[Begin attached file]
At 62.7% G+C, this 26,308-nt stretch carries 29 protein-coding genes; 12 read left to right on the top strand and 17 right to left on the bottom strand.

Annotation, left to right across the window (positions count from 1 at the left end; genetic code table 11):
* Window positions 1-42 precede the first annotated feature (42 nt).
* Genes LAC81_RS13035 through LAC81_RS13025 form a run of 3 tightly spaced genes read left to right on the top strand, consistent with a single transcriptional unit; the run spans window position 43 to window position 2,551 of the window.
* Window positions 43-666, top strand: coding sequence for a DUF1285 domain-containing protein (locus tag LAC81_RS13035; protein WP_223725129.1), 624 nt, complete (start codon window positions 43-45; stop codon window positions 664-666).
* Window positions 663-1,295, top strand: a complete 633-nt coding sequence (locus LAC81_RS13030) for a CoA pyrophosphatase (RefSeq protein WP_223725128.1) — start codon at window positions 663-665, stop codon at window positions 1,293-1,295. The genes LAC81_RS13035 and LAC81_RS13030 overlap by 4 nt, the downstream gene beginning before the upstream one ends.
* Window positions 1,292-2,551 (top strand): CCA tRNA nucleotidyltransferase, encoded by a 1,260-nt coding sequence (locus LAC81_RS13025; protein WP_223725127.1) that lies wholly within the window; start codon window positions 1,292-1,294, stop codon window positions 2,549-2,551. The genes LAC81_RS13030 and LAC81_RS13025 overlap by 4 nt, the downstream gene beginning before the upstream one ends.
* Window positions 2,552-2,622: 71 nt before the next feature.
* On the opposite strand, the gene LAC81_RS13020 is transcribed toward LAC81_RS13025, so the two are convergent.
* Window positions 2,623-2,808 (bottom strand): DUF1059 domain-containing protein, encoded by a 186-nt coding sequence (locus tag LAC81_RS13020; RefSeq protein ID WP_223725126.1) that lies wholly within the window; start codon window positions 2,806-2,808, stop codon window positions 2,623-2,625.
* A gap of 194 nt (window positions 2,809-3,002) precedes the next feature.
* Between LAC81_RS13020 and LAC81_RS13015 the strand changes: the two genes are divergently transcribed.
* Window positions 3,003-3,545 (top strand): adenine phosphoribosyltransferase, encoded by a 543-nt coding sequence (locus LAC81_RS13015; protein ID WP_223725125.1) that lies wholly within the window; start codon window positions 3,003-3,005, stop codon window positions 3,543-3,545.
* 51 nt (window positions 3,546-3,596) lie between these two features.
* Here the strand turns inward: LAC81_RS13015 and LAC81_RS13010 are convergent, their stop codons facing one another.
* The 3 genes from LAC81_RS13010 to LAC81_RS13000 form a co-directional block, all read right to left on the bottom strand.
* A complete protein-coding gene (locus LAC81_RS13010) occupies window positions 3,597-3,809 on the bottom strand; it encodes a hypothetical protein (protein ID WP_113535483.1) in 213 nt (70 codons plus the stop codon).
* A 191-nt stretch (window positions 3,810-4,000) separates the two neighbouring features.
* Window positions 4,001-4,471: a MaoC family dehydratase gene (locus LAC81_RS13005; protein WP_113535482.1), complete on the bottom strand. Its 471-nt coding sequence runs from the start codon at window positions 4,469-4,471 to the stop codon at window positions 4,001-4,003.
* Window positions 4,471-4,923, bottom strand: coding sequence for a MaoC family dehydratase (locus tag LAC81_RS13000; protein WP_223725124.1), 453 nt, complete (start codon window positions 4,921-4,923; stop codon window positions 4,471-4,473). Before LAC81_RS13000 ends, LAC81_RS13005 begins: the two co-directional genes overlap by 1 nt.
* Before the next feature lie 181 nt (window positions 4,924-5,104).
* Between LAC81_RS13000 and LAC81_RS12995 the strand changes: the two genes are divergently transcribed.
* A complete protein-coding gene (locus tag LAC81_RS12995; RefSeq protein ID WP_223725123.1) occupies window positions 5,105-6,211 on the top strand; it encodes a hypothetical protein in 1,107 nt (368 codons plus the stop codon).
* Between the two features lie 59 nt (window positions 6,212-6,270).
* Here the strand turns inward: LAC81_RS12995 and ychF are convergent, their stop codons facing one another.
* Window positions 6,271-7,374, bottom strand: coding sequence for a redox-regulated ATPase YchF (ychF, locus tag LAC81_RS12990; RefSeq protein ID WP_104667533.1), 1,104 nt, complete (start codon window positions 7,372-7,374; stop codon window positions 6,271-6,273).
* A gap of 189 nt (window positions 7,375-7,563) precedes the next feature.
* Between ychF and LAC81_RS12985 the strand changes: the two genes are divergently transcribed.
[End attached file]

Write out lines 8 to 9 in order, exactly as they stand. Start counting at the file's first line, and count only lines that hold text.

* Window positions 2,552-2,622: 71 nt before the next feature.
* On the opposite strand, the gene LAC81_RS13020 is transcribed toward LAC81_RS13025, so the two are convergent.